Assessing Algorithmic Thinking Skills in Early Childhood Education: Evaluation in Physical and Natural Science Courses

Assessing Algorithmic Thinking Skills in Early Childhood Education: Evaluation in Physical and Natural Science Courses

Kalliopi Kanaki (University of Crete, Greece), Michail Kalogiannakis (University of Crete, Greece) and Dimitrios Stamovlasis (Aristotle University of Thessaloniki, Greece)
DOI: 10.4018/978-1-7998-4576-8.ch005

Abstract

This chapter presents part of a wider project aimed at developing computational thinking assessment instruments for first and second grade primary school students. The applicability of the specific proposed tool, which concerns merely the algorithmic thinking (AT), was tested within the Environmental Study course (ESc). The main pillar of the work is the computational environment PhysGramming. The assessment of AT was based on mental tasks involving puzzles which require AT abilities. The AT test comprised of four puzzles with 4, 6, 9, and 12 pieces respectively, and the puzzle-solving performance was measured at the nominal level (success/failure). Latent class analysis (LCA), a robust multivariate method for categorical data, was implemented, which distinguished two clusters/latent classes corresponding to two distinct levels of AT. Moreover, LCA with covariates, such as gender, grade, achievement in ESc, and the use of plan revealed the association of the above variables with the AT skill-levels. Finally, the results and their implications for theory and practice are discussed.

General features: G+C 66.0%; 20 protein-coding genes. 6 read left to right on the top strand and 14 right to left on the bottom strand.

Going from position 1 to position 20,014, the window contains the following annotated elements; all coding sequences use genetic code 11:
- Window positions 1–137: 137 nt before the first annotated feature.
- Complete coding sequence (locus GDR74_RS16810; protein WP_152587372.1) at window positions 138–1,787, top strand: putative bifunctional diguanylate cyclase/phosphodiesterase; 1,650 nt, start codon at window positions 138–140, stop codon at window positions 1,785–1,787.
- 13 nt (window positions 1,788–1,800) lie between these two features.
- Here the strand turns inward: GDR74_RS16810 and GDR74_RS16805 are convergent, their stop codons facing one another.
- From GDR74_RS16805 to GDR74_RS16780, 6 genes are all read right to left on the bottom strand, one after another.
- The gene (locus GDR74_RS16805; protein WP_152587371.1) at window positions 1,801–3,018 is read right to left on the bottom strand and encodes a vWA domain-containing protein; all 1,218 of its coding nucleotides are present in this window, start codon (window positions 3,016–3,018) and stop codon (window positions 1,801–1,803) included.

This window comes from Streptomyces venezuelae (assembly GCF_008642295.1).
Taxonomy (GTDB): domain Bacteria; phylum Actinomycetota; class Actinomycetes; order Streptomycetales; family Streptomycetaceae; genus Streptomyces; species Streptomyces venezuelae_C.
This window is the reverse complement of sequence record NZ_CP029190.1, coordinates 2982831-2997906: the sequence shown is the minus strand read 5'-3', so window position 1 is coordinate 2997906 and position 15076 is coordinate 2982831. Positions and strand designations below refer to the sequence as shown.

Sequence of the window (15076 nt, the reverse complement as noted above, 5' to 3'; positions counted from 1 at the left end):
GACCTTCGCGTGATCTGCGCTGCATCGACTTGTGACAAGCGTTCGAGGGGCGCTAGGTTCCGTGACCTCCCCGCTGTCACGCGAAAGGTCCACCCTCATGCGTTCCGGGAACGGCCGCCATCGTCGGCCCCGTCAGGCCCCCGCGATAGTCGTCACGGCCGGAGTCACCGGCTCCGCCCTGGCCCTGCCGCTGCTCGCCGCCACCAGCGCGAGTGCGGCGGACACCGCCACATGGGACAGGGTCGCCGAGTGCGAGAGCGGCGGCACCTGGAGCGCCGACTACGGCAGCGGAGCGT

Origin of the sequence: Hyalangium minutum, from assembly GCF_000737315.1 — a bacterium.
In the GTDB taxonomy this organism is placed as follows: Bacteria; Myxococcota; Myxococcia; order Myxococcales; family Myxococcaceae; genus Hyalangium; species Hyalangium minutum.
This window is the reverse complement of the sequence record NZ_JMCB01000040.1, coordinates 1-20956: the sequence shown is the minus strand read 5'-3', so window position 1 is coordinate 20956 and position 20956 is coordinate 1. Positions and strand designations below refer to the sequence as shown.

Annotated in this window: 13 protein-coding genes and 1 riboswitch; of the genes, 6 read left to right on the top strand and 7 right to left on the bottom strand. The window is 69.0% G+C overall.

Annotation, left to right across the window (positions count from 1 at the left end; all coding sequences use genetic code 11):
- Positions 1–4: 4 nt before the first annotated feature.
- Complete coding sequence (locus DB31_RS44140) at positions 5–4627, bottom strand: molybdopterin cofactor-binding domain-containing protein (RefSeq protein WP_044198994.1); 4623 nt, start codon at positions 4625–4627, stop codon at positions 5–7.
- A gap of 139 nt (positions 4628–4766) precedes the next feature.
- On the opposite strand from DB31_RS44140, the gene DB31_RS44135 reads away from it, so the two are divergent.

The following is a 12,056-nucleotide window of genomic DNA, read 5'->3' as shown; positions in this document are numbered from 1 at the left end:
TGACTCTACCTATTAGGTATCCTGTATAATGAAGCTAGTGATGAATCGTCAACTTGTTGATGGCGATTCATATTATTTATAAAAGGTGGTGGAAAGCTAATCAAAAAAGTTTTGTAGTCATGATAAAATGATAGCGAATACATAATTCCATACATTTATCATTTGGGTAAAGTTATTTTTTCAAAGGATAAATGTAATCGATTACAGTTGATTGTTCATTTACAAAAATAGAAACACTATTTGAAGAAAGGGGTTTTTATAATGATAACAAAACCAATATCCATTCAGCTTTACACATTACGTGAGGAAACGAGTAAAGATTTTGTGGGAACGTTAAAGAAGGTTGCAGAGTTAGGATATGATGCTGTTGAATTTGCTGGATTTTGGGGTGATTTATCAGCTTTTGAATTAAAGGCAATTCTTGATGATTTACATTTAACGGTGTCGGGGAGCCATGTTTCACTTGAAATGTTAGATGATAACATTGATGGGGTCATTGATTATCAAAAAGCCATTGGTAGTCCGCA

Chapter Preview
Top

Background

In this section, the authors present a literature review on theoretical issues that elucidate relevant concepts on CT and its dimensions, and support the construction of the proposed assessment tool. Specifically, the review elaborates issues on AT and on the integration of studying physical and natural sciences into compulsory education, as the research was carried out within the context of the ESc. Other scientific areas that are fundamental for this research and have been the subject of the literature review are game-based learning, computer programming and student assessment.

Key Terms in this Chapter

Early Childhood Education: Formal and informal education provided to children from birth up to the age of eight.

Computational Thinking: A process by which fundamental principles of computer science are employed in order to solve problems, design systems and understand human behavior.

Physical Science: The systematic study of non-living systems.

Natural Science: The systematic study of living systems.

Game-Based Learning: Learning derived from the use of games.

Mobile Learning: Education or training facilitated be portable devices such as smartphones and/or tablets.

Complete Chapter List

Search this Book:
Reset